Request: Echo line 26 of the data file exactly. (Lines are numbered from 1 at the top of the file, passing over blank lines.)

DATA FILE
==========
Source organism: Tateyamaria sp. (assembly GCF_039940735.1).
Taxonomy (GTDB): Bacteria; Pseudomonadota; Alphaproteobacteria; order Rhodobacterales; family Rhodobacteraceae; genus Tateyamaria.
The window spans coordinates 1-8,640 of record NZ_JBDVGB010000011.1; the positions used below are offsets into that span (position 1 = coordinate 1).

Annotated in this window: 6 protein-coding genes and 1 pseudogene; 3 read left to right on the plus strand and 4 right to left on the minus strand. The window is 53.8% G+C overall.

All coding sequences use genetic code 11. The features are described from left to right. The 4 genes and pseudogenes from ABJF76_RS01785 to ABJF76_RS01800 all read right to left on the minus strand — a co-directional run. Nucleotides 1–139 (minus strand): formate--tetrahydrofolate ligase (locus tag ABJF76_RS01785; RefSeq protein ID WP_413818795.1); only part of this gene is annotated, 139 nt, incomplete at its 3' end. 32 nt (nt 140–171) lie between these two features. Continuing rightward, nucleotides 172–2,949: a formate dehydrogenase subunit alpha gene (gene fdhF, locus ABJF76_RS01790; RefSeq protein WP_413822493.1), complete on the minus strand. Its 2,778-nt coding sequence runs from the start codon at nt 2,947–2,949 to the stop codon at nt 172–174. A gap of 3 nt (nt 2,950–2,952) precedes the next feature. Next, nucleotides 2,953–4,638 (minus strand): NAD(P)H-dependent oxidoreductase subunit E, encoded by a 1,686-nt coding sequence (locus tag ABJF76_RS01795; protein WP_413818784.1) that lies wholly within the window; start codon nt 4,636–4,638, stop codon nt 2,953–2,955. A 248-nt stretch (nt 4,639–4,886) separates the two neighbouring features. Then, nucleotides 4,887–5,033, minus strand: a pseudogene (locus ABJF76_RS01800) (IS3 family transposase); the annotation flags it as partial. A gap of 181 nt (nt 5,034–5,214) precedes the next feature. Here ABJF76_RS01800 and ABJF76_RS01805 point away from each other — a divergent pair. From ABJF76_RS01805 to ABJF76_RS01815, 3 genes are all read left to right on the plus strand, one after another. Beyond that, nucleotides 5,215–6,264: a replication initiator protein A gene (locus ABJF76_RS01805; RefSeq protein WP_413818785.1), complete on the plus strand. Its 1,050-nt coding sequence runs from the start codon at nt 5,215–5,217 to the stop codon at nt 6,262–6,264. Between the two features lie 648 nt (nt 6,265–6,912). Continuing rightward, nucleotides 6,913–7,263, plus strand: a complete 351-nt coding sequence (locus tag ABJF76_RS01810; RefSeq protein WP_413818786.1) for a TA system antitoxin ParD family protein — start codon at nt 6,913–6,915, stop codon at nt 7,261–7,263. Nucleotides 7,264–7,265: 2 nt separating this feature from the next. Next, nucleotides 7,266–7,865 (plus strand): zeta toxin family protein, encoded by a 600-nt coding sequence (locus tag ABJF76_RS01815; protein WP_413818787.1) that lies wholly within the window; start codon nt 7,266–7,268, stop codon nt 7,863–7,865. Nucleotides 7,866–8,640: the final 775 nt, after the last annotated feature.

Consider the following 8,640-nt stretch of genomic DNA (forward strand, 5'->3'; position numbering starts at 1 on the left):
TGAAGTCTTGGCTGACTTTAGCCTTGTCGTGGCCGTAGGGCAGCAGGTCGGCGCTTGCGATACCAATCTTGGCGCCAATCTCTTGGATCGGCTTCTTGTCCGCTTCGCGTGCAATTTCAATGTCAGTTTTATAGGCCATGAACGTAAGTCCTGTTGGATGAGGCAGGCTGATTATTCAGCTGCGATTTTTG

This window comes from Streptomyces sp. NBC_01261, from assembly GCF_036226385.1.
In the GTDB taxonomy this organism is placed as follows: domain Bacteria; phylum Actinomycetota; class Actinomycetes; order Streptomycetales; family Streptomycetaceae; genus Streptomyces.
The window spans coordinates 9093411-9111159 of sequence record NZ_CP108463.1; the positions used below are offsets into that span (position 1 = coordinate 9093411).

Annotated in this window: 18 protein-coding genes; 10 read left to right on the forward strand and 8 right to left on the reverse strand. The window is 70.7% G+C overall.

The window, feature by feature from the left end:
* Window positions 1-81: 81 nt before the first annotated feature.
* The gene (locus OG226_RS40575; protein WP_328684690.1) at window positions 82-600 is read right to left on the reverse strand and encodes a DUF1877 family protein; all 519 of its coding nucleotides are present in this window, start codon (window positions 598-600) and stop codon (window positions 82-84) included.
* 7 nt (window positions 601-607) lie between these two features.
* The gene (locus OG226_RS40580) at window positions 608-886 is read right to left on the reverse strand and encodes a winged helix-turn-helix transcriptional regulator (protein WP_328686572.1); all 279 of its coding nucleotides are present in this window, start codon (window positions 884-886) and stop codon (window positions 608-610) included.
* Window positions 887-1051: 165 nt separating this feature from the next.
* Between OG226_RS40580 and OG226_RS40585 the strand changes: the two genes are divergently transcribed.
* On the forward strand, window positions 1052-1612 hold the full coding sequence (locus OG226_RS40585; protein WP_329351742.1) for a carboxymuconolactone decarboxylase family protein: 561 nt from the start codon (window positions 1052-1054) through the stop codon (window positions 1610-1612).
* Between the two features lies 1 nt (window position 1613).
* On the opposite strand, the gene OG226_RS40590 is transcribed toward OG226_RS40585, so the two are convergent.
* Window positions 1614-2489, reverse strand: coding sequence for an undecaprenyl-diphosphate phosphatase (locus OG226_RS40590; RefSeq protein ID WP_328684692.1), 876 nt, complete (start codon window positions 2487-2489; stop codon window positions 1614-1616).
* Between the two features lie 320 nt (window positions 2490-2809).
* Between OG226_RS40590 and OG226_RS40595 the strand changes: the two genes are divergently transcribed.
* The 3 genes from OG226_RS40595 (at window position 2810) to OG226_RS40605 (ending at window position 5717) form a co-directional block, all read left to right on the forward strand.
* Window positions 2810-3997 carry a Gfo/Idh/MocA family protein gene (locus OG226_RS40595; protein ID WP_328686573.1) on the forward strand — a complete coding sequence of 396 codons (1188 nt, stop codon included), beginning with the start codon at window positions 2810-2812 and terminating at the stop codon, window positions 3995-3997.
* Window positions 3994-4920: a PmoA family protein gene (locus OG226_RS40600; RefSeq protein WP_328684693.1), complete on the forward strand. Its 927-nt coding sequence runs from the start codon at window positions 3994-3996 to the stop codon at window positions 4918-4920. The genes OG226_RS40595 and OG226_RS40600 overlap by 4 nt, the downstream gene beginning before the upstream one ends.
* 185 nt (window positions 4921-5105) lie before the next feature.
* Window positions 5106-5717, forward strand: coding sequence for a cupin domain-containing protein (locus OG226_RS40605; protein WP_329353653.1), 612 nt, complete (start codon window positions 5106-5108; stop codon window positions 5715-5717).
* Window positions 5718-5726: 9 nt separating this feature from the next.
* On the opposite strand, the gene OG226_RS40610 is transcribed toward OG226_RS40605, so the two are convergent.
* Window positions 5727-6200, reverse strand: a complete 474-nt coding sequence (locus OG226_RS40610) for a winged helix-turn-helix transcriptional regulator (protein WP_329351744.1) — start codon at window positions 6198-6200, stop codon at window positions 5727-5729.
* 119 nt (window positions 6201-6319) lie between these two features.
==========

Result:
* Window positions 2810-3997 carry a Gfo/Idh/MocA family protein gene (locus OG226_RS40595; protein ID WP_328686573.1) on the forward strand — a complete coding sequence of 396 codons (1188 nt, stop codon included), beginning with the start codon at window positions 2810-2812 and terminating at the stop codon, window positions 3995-3997.